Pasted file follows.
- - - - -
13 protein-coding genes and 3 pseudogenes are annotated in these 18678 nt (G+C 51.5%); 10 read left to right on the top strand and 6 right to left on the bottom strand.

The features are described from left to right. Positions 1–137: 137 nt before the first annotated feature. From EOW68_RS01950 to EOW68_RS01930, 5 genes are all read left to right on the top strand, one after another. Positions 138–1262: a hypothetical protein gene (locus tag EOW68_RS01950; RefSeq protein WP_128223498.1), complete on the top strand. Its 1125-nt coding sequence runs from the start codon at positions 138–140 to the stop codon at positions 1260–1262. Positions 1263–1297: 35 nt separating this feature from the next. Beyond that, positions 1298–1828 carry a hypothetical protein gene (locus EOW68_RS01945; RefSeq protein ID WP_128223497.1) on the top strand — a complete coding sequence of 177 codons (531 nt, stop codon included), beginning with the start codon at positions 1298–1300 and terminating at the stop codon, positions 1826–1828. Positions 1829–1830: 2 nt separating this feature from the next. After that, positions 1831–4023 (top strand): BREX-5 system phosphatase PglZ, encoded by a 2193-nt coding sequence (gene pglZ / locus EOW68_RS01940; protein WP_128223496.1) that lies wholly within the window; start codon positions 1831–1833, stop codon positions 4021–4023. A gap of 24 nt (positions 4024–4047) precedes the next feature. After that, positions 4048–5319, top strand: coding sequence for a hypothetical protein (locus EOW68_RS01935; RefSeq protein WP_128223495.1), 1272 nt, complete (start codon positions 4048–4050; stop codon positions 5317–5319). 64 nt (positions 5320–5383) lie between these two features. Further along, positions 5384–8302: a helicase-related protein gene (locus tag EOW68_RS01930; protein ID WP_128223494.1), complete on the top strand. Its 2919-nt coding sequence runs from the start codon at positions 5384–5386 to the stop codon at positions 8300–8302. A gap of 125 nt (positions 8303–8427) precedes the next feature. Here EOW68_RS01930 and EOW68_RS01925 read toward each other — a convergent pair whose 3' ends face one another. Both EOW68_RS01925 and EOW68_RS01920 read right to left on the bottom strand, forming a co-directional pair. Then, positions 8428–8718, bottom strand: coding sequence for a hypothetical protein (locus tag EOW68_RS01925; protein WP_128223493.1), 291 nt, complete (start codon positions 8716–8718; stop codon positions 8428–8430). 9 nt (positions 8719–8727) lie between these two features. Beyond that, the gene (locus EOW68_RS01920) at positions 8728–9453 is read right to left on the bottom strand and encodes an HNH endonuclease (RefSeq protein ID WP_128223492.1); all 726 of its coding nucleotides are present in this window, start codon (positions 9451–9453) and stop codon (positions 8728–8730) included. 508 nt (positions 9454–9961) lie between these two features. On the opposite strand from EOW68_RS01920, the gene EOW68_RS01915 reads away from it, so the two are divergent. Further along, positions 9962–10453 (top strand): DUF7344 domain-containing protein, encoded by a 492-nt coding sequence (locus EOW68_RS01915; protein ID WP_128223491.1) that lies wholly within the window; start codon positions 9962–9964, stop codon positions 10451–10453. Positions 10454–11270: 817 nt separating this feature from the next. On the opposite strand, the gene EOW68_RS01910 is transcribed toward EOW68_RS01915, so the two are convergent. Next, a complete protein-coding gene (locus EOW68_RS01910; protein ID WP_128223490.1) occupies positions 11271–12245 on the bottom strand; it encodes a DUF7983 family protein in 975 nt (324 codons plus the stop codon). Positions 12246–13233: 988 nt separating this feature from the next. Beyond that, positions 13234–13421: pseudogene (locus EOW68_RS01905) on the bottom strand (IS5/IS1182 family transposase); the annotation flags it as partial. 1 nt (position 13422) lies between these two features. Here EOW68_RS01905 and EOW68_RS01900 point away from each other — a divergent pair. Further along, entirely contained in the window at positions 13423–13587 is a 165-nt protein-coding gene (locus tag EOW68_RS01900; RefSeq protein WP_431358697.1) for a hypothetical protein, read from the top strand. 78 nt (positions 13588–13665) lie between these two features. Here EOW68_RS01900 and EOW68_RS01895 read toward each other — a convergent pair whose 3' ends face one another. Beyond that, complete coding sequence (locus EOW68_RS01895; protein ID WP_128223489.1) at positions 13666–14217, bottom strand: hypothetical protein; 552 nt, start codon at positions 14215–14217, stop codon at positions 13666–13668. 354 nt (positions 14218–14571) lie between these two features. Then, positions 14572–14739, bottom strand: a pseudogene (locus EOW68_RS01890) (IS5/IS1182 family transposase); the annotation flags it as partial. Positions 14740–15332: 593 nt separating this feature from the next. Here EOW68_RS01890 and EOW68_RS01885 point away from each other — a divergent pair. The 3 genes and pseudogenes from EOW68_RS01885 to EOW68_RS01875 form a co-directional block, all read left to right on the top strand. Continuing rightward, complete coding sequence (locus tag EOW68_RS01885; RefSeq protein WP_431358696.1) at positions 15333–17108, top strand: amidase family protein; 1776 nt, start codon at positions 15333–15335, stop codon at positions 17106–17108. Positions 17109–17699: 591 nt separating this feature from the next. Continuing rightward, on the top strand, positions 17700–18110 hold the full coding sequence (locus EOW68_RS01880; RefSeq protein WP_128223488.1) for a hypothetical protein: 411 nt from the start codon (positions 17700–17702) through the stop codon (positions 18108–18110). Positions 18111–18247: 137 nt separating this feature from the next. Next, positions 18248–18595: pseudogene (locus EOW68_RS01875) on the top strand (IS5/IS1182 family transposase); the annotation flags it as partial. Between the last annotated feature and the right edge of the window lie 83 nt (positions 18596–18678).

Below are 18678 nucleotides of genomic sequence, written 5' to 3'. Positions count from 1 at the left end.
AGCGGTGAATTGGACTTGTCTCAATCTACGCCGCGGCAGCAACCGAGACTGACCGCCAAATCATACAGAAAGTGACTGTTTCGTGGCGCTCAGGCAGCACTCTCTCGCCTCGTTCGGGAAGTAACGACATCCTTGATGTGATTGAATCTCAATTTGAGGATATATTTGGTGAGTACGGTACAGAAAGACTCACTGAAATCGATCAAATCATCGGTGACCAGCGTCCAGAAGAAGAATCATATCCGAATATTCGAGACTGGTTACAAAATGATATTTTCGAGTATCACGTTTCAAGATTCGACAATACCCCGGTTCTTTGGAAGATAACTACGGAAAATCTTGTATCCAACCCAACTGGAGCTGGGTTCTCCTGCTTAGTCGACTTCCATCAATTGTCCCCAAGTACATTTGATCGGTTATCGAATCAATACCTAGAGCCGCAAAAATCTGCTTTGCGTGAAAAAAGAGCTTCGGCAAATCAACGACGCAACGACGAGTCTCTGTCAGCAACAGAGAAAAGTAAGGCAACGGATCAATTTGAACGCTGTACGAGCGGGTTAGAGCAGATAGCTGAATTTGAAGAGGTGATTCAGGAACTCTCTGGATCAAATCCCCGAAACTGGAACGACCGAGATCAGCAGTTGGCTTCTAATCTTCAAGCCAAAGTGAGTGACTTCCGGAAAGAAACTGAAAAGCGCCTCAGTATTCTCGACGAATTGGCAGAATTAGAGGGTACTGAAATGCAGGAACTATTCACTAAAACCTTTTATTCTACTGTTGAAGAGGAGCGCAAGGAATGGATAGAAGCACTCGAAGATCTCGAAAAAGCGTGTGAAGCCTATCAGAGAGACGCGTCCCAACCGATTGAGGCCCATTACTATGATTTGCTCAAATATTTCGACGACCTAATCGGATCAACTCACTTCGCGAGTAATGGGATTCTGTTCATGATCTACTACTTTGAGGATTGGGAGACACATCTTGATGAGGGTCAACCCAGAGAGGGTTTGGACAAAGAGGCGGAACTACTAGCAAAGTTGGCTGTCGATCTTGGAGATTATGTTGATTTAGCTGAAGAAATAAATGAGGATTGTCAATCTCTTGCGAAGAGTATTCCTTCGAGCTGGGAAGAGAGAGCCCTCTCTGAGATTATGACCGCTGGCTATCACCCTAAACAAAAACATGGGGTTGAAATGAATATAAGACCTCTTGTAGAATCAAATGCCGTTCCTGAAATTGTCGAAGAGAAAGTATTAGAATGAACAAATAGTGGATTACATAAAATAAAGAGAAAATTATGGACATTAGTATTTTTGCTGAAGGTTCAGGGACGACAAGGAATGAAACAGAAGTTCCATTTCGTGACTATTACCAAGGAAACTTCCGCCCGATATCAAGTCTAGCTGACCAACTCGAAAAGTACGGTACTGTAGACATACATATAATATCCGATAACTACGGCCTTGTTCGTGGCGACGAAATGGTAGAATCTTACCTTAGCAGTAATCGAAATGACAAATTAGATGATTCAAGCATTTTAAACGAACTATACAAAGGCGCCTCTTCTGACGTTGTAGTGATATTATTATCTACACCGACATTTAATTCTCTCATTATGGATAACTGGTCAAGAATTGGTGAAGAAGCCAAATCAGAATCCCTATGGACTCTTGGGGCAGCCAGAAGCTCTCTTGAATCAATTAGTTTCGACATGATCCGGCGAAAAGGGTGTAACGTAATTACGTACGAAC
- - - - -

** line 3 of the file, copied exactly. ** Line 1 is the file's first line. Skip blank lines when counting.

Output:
Below are 18678 nucleotides of genomic sequence, written 5' to 3'. Positions count from 1 at the left end.